Saturday, April 26, 2008


Mr Brown backed a moratorium on the supply of arms to Zimbabwe.
The prime minister has called on the international community to speak up against the "climate of fear" in Zimbabwe following disputed elections.
Gordon Brown condemned attacks against opposition activists and said he would press for a UN investigation into violence and human rights abuses.
Mr Brown spoke as Zimbabwe's electoral commission released more results from the recount of the parliamentary poll.
They confirmed seven seats had been retained by opposition parties.
In a statement, Mr Brown said the coming days would be "critical" to resolving the situation in Zimbabwe.
The opposition Movement for Democratic Change (MDC) says its activists have been abducted, tortured and assaulted around the country - and at least 10 killed - since the elections.
But the police and governing Zanu-PF party deny that anyone has died in political violence.
Mr Brown said: "I am concerned by the worsening violence in Zimbabwe and the arrest of over 200 opposition figures.
"I condemn the violence against those who voted for change. Their voices must be heard.

Morgan Tsvangirai says his party won the election outright.
"The whole international community must speak up against the climate of fear in Zimbabwe."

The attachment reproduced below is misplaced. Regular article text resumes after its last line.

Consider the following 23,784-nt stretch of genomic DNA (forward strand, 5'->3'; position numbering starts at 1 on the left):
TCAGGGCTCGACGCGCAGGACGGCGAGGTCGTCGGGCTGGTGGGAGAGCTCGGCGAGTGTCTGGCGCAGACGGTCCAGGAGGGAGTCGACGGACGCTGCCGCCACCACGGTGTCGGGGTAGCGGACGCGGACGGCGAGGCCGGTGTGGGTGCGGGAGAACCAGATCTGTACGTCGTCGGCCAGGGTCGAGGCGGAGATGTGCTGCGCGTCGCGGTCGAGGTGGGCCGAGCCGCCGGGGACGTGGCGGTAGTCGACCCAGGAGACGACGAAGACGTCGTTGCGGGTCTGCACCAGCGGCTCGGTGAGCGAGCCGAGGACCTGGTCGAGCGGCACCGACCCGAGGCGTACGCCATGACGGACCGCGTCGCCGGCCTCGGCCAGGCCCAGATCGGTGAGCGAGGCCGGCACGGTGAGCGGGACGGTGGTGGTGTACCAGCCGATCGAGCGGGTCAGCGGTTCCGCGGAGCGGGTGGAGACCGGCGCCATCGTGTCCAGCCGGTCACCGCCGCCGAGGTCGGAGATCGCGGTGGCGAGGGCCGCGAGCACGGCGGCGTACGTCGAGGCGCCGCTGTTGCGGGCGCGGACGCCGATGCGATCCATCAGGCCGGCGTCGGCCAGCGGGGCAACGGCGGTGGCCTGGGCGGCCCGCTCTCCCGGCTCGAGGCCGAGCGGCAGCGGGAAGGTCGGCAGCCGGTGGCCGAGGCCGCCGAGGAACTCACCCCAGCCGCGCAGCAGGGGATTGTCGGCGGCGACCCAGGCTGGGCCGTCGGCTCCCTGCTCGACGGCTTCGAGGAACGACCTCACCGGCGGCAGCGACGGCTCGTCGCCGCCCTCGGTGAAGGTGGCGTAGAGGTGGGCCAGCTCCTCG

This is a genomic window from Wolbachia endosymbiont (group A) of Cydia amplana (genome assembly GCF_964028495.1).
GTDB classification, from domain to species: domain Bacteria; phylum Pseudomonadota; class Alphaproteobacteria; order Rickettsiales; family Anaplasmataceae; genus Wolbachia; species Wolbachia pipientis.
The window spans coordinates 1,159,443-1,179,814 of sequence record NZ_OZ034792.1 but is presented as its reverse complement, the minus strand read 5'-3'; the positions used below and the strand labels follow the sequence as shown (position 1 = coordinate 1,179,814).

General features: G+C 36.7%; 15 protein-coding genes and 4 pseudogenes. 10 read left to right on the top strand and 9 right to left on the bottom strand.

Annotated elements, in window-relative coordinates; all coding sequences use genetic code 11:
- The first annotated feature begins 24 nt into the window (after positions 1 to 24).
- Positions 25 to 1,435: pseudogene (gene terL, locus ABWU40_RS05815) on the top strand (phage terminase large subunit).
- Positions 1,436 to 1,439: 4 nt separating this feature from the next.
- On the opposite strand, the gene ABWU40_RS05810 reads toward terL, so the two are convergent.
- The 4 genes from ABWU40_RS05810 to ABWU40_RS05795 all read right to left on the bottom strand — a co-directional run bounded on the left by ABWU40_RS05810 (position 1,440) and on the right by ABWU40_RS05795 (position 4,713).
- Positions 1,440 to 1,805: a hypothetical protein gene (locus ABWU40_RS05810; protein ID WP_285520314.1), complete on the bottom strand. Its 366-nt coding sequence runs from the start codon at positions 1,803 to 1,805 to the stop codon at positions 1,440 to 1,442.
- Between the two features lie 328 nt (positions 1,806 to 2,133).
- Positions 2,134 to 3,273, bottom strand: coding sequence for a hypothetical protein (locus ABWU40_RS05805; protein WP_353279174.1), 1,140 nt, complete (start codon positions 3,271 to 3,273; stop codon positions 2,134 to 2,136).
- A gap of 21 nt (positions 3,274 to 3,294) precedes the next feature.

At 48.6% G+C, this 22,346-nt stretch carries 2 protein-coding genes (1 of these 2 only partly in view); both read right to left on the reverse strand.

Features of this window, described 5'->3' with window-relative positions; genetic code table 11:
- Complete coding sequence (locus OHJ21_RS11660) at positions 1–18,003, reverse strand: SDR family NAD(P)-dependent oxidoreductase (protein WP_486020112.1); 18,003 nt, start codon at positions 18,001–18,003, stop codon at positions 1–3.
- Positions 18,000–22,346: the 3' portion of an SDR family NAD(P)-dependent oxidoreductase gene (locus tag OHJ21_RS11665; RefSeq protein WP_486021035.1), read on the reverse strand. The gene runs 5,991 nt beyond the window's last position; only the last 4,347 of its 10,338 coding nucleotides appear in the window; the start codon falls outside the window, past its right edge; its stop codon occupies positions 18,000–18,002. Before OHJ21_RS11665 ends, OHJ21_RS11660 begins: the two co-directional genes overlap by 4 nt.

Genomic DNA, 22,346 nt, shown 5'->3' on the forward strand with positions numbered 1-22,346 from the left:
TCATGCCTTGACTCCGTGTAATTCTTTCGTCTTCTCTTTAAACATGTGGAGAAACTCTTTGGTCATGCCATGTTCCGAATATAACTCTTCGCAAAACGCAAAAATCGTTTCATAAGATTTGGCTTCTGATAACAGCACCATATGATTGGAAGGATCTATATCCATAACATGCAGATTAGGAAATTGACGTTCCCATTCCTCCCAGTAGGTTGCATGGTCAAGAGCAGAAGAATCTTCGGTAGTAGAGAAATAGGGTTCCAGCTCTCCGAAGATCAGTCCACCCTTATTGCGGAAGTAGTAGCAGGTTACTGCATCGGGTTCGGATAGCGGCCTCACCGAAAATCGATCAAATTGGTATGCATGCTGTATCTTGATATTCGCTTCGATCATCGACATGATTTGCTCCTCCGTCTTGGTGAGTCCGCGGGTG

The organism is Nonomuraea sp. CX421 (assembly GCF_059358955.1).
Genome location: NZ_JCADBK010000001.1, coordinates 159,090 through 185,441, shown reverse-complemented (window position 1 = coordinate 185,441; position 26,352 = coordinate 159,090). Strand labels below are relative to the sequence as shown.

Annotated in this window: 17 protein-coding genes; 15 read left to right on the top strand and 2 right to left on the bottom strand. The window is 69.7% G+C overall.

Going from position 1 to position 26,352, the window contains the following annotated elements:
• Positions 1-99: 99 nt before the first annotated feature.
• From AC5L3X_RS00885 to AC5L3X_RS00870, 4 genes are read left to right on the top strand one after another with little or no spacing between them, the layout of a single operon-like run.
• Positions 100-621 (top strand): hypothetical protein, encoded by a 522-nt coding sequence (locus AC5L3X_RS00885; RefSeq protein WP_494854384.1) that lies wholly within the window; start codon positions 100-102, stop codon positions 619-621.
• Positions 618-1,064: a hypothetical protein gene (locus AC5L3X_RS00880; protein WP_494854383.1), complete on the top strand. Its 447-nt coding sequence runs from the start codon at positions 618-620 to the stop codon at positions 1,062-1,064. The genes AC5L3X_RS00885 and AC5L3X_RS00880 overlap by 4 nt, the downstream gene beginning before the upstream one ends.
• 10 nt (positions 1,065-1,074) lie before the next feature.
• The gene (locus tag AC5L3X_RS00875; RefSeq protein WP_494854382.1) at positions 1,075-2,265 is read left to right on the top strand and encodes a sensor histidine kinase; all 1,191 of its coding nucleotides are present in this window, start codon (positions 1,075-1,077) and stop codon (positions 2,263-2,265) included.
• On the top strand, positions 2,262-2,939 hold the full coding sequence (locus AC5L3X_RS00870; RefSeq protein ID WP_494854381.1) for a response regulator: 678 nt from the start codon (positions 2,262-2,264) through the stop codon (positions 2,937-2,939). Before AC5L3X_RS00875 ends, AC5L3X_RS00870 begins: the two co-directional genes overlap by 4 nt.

The prime minister said he would use a United Nations Security Council meeting on Tuesday to press for a dedicated mission to investigate the treatment of President Robert Mugabe's opponents.

Mr Brown said Britain was backing a moratorium on the supply of arms to Zimbabwe until a democratic government is in place.
And, if a fresh vote was to be held, he vowed that the international community would insist on international monitors being present.
The MDC says its leader, Morgan Tsvangirai, won the election outright, but Mr Mugabe's Zanu-PF says there is likely to be a run-off as no candidate gained more than 50% of the vote.
Mr Brown said. "We, and others, stand ready to help rebuild Zimbabwe once democracy returns. I pledge that Britain will be in the vanguard of this effort."
Meanwhile, the Liberal Democrats have written to Cabinet Secretary Gus O'Donnell calling for Mr Mugabe to be stripped of the honorary knighthood he was given in 1994.
Foreign affairs spokesman Edward Davey said: "We must revoke this honour, not only for the integrity of our own honours system, but also to send the message that the British people will stand shoulder to shoulder with the Zimbabwean people."
A cross-party group of 19 MPs have also signed a Commons motion calling for the removal of the knighthood.



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